Reception Area Security: Best Practices for Bulletproofing Lobbies and Reception Areas

According to The Violence Project, mass public shootings most frequently occur in workplaces. More than thirty percent of the mass shootings recorded since the mid-1960s were at places of business. The damage is not limited to fatalities: In 2020 alone, 20,050 workers experienced trauma as a result of workplace violence.

Reception staff are any office’s first line of defense. On most days, that’s a metaphor: They intercept distractions, calm angry customers, receive packages and food deliveries, field calls, and direct confused visitors.  But in the event of a crisis, these staff are literally protecting the rest of the building’s occupants from disaster.

The primary goal of reception-area security measures is always to make receptionists’ workspace safer and less stressful—not just on the worst possible day, but every day. Let’s examine how to design functional and secure reception areas, checkpoints, and vestibules.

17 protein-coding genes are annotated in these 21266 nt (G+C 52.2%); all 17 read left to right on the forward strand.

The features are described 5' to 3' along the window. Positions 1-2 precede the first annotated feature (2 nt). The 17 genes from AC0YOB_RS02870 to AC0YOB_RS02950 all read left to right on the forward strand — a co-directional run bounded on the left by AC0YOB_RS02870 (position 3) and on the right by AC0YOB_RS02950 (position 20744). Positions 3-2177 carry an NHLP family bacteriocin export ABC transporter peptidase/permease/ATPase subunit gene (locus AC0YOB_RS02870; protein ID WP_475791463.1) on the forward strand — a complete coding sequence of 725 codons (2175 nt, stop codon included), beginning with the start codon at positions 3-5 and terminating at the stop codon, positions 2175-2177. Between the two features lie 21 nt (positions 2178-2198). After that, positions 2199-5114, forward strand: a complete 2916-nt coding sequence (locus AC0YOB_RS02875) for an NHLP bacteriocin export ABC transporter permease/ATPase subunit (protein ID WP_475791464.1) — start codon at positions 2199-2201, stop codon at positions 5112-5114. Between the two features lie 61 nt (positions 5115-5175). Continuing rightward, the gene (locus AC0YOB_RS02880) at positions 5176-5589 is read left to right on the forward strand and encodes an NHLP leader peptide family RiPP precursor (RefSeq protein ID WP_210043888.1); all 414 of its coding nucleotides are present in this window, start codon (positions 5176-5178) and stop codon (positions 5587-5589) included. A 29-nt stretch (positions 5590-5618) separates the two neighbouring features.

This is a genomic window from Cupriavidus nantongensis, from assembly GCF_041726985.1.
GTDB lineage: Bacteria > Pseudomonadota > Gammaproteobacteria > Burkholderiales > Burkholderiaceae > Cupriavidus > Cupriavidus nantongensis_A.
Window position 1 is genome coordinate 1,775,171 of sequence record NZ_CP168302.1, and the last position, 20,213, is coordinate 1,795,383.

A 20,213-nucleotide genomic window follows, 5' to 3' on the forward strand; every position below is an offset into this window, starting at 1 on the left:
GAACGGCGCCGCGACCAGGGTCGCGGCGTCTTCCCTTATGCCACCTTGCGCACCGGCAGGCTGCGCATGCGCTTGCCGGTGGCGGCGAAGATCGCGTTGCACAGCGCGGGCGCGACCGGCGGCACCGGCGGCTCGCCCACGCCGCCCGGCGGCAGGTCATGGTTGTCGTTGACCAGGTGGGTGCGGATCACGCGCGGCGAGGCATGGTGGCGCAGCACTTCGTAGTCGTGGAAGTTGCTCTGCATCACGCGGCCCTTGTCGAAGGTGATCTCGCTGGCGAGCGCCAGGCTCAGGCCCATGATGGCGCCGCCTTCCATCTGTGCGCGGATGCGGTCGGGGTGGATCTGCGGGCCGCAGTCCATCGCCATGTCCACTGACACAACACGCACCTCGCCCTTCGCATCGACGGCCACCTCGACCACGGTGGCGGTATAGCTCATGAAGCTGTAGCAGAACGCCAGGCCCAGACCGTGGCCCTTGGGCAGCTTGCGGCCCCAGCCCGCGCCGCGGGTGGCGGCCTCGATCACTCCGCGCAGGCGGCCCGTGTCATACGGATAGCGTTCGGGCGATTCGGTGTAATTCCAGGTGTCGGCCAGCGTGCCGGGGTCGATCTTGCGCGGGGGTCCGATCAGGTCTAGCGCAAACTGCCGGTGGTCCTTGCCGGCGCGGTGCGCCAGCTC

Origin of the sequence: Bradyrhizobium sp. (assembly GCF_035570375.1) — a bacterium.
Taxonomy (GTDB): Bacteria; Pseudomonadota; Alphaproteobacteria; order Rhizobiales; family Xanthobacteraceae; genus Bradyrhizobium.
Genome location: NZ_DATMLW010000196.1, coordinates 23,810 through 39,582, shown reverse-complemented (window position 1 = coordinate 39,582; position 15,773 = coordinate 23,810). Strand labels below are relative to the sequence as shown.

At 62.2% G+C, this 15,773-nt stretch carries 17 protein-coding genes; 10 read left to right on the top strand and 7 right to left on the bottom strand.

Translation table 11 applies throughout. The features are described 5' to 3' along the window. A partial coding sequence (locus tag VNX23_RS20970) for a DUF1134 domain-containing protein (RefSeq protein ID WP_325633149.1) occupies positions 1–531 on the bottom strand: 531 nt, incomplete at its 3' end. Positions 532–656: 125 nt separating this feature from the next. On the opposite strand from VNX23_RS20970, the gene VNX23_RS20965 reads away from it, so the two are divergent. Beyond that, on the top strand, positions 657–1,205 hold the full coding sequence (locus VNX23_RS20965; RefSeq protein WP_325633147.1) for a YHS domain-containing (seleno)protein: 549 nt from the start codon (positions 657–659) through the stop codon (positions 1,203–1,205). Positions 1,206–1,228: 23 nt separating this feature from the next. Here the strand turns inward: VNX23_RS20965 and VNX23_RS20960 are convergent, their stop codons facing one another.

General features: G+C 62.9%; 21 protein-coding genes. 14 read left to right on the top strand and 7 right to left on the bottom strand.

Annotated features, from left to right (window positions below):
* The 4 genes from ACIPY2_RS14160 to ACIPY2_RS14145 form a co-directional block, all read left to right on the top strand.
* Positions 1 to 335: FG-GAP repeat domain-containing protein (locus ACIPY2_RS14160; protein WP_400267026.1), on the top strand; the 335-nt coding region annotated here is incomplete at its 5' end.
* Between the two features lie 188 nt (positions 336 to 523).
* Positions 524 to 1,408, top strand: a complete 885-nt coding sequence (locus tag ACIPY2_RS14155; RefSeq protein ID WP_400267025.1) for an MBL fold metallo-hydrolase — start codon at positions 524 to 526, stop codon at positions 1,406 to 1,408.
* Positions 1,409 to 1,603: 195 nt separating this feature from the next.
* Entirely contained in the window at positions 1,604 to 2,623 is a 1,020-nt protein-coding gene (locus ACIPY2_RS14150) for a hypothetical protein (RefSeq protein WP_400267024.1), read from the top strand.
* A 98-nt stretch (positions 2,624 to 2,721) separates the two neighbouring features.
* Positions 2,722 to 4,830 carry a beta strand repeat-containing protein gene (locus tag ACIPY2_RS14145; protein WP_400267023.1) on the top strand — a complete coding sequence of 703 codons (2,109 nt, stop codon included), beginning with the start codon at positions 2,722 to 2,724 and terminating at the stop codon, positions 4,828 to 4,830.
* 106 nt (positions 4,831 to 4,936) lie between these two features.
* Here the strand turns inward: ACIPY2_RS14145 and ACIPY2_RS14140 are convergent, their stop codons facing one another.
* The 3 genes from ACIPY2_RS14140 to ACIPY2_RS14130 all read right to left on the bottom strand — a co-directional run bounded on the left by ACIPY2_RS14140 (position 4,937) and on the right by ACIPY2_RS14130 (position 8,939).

Design Functional Reception Spaces With Ballistic Glass, Doors, and Fiberglass

Overall, the most important element of reception-area security is to make sure it increases staff safety and security without getting in the way. This is the biggest issue Total Security Solutions CEO Jim Richards sees with poorly designed or implemented bulletproof barrier systems in office settings.

“What I see most often,” Jim says, “is a system that was clearly designed and installed by someone who didn’t take the time to understand how the people do business and work. So, you end up with a reception-area security barrier that people can’t hear each other through or where the receptionist has to come out to sign for a package. Or, you have a glazer or contractor who doesn’t understand what the ballistic products are capable of doing in that environment.”

Standard reception-area security barriers are composed of three key elements: A glass barrier in front of the desk or counter, bullet-resistant fiberglass reinforcing the walls and reception desk, and a ballistic door controlling access to the offices beyond the waiting area. 

1. Ballistic Glass

Ballistic glass barriers in office reception areas are usually Level 1 or 3 ballistic acrylic or LP 1250. (Learn more about the difference between acrylic and polycarbonate bullet-resistant windows here.) For reception-area security, TSS tends to use minimalist framing, to keep the system as optically clear as possible.